The general arrangement of the control of a pump for clearing water from a sump or the bilge of a boat is to use a three-position switch with the configuration of ON-OFF-ON(MOMENTARY). This convention is just about universal. I don't see a great deal of advantage or value in trying to adapt a switch with a different configuration for use in controlling the pump, and, as I mentioned, the cost of the switch is insignificant when compared to the total cost of ownership of the boat. On that basis I can't see much benefit to going to any effort to avoid just buying the proper switch.

Mark D posted 06-03-2011 08:43 PM ET (US)     Profile for Mark D  Send Email to Mark D     
I bought a Cole-Hersee three-position pull switch. There are no instructions with it. I don't know what terminal goes to what. $19--you were right. Anybody done this? I am using a Johnson Electrical Float Switch. It has three wires: Brown, Black and Brown-Red-stripe. According the instruction with float switch the Brown-Red-strip goes to the pull switch, the solid Brown goes the brown from pump and pull switch, and Black goes to ground on pull switch. Since there is nothing labeled on pull switch I am stuck.
Bulldog posted 06-04-2011 10:45 AM ET (US)     Profile for Bulldog  Send Email to Bulldog     
You are close. I installed the same switch in my Whaler to eliminate the seperate switch and to have all the switches the same. There is no ground or negative on the pull switch, there is only three connections: power, load 1, and load 2. The switch should be hooked up that pushed-in is off, one-pull-out is automatic and all-the-way-out is manual. The ground or negative from the pump goes to your negative bus or to the battery. The other two wires go right to the switch, and the power for the pump goes to the third screw. The best way to do this is with a continuity meter to see which screw is feed and which are loads. Jim's reference article should get you through this. One thing to remember is a switch will never have a negative terminal unless it is illuminated--Jack
jimh posted 06-06-2011 06:12 AM ET (US)     Profile for jimh  Send Email to jimh     
Cole-Hersee makes many switches. They identify them with a number. They publish an electronic catalog that shows their parts and their electrical arrangement.

I have also written an article with information about Cole-Hersee switches. See my article

Navigation Lamp Wiring
http://continuouswave.com/whaler/reference/navLightSwitch.html

and under the subheading Cole-Hersee Switch you will find information on Cole-Hersee switches and their on-line reference material.

Or, if you know your way around with a multimeter, deduce the switch contact arrangement with a few continuity checks.

Mark D posted 06-07-2011 05:35 AM ET (US)     Profile for Mark D  Send Email to Mark D     
Here's my switch:

http://i53.tinypic.com/2gsiqvp.jpg

I will post the P/N when I find package.

Mark D posted 06-07-2011 05:42 AM ET (US)     Profile for Mark D  Send Email to Mark D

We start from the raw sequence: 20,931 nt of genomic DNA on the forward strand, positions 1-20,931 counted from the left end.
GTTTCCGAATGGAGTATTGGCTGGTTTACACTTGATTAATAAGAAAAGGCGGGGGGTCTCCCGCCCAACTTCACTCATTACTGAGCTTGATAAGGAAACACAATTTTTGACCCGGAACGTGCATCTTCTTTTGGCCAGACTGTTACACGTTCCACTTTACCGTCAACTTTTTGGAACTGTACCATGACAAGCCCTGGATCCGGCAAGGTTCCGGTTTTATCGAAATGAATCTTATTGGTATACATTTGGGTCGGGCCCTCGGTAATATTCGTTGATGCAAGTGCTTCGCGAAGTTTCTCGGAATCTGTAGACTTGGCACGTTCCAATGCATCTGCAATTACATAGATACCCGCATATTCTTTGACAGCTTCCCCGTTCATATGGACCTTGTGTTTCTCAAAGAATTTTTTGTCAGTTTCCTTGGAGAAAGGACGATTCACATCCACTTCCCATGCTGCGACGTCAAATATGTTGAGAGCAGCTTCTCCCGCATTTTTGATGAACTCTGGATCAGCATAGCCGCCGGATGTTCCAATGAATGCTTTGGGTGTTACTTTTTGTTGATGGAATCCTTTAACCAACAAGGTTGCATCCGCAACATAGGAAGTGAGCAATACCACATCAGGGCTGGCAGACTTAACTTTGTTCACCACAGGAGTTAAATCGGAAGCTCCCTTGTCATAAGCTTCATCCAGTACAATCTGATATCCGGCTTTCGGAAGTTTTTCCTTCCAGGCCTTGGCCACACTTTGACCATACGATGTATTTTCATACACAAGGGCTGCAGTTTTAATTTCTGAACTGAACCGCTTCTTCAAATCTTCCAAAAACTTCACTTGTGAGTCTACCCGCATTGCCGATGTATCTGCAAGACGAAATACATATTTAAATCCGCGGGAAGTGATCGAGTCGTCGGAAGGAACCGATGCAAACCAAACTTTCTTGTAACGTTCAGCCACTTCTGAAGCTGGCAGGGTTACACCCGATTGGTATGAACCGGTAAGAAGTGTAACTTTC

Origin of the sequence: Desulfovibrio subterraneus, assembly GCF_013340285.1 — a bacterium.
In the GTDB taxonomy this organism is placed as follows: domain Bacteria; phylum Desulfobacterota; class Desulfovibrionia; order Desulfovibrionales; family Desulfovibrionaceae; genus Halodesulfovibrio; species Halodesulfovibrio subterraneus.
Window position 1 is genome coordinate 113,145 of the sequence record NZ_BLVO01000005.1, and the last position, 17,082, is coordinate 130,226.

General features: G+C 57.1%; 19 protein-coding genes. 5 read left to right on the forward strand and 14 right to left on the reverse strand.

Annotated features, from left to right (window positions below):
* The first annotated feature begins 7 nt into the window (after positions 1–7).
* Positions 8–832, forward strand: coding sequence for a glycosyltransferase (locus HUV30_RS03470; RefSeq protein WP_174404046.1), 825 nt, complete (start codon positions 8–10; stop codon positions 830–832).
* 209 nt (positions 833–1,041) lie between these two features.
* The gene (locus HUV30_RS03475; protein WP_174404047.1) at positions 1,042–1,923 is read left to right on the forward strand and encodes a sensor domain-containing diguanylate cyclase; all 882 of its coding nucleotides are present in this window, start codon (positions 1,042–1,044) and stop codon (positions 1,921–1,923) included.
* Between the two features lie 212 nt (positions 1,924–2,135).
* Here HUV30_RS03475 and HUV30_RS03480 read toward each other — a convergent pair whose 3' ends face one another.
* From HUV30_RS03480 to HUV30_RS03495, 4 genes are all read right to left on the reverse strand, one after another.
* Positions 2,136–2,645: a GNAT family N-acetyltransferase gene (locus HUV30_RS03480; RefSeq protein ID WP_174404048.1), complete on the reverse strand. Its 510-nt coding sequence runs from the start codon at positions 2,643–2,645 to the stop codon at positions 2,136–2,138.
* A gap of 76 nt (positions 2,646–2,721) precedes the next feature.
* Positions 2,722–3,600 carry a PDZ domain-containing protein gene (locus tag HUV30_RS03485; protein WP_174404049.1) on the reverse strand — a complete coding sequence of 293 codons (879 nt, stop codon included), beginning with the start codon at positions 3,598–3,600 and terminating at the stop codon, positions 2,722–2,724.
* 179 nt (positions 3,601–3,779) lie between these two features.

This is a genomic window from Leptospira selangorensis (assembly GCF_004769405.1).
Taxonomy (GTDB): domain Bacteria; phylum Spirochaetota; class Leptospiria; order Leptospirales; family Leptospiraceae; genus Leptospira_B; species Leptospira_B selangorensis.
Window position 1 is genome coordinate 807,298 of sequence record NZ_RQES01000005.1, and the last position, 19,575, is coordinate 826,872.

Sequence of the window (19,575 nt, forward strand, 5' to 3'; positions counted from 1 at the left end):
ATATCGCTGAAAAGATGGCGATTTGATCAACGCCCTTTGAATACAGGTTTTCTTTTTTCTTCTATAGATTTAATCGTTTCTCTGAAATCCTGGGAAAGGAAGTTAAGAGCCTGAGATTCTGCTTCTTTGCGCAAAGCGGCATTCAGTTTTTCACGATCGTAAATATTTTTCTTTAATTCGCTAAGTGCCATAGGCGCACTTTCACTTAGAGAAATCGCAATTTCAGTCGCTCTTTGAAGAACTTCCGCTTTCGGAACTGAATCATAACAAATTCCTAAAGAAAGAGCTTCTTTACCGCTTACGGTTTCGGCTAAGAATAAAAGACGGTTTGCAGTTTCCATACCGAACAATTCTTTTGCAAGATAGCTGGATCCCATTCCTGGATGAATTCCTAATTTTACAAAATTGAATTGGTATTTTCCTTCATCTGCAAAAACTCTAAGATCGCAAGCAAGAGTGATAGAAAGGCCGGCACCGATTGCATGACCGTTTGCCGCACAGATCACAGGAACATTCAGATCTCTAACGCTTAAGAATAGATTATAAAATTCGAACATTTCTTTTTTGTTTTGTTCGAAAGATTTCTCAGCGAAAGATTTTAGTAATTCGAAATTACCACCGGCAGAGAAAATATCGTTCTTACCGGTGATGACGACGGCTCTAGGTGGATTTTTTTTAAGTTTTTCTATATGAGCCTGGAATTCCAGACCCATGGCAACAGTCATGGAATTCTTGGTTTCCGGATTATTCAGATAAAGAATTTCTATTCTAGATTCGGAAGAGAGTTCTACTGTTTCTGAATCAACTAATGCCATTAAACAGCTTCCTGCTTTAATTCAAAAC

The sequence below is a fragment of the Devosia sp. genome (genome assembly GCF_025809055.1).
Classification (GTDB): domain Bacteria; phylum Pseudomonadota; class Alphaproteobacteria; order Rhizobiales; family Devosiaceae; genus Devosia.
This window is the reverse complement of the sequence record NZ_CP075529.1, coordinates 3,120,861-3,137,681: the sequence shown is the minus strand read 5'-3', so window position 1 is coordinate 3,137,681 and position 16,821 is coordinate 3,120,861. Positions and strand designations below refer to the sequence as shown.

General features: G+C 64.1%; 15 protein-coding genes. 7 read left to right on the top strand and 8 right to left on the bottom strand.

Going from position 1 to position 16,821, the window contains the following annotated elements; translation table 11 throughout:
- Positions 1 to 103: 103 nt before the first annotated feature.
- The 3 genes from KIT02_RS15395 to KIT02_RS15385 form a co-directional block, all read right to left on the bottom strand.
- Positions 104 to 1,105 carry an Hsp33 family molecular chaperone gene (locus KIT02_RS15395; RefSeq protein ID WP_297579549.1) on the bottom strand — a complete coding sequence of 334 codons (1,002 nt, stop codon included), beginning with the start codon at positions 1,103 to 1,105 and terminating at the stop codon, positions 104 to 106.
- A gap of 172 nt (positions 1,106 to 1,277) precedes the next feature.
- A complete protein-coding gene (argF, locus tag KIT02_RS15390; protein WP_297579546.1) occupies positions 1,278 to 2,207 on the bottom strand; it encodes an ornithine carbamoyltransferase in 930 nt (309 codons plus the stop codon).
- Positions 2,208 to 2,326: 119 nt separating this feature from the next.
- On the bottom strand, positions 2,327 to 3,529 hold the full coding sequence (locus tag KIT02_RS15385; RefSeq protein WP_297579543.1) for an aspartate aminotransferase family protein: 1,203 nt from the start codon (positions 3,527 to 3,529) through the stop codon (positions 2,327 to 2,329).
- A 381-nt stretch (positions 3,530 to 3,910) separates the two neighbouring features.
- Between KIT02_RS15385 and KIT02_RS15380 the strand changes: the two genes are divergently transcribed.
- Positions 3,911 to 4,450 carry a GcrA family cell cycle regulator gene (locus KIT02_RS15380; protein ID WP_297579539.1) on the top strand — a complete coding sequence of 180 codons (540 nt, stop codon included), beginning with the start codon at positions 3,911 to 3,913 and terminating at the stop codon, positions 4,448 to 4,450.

Here's the link to the switch. Although I did not find any further info on it:

http://www.colehersee.com/home/item/cat/138/M-531/

newt posted 06-07-2011 04:29 PM ET (US)     Profile for newt  Send Email to newt     
Yes, I believe that you could use that M531 switch for your bilge pump. It is not the ideal switch to use, and it is a more capable switch than you need, but it should work.

From the Cole Hersee website description, your switch is off-ON A&B-ON B&H. You will not use terminal B. Follow the wiring diagram here:

http://continuouswave.com/whaler/reference/bilgePump.html .

Connect the wire labeled BRN w/BLK to terminal H and the wire labeled BRN to terminal A.

When you pull the switch out one click, power will connect to the float switch and you will be in automatic mode. Pull the switch out to click 2, and power will flow directly to pump and you are on in manual mode.

Mark D posted 06-07-2011 05:09 PM ET (US)     Profile for Mark D  Send Email to Mark D     
Thanks to everyone who contributed to the thread. I am using the original two way pull switch after all. If you click on link below you will find a simplified schematic of what I did. My pump now works either by automatic float switch and/or pull switch. Its fully automatic and fully manual. The only thing missing from the drawing is the 15amp fuse I added power lead between the float switch battery. Since the boat sits on mooring it has to have a auto float switch.

http://im1.shutterfly.com/media/ 47b8d611b3127ccec4a82bfa661600000040O02BbM2rJsxZA9vPhY/cC/f%3D0/ps%3D50/ r%3D0/rx%3D550/ry%3D400/

jimh posted 06-07-2011 05:18 PM ET (US)     Profile for jimh  Send Email to jimh     
Wired as shown in Mark's diagram, the pump is always in its automatic mode. The switch just overrides and forces the pump ON manually. The switch does not control the pump, as it cannot turn off the pump.
Mark D posted 06-07-2011 05:34 PM ET (US)     Profile for Mark D  Send Email to Mark D     
When I lift the float switch to simulate water flooding the bilge the pump comes on; that is good thing. When I release the float switch to simulate the water level gone [down] the pump turns off. I don't really mind that I can't turn off the auto function. It [is] nice to know that I can still operate the pump manually with the pull switch if the float ever fails.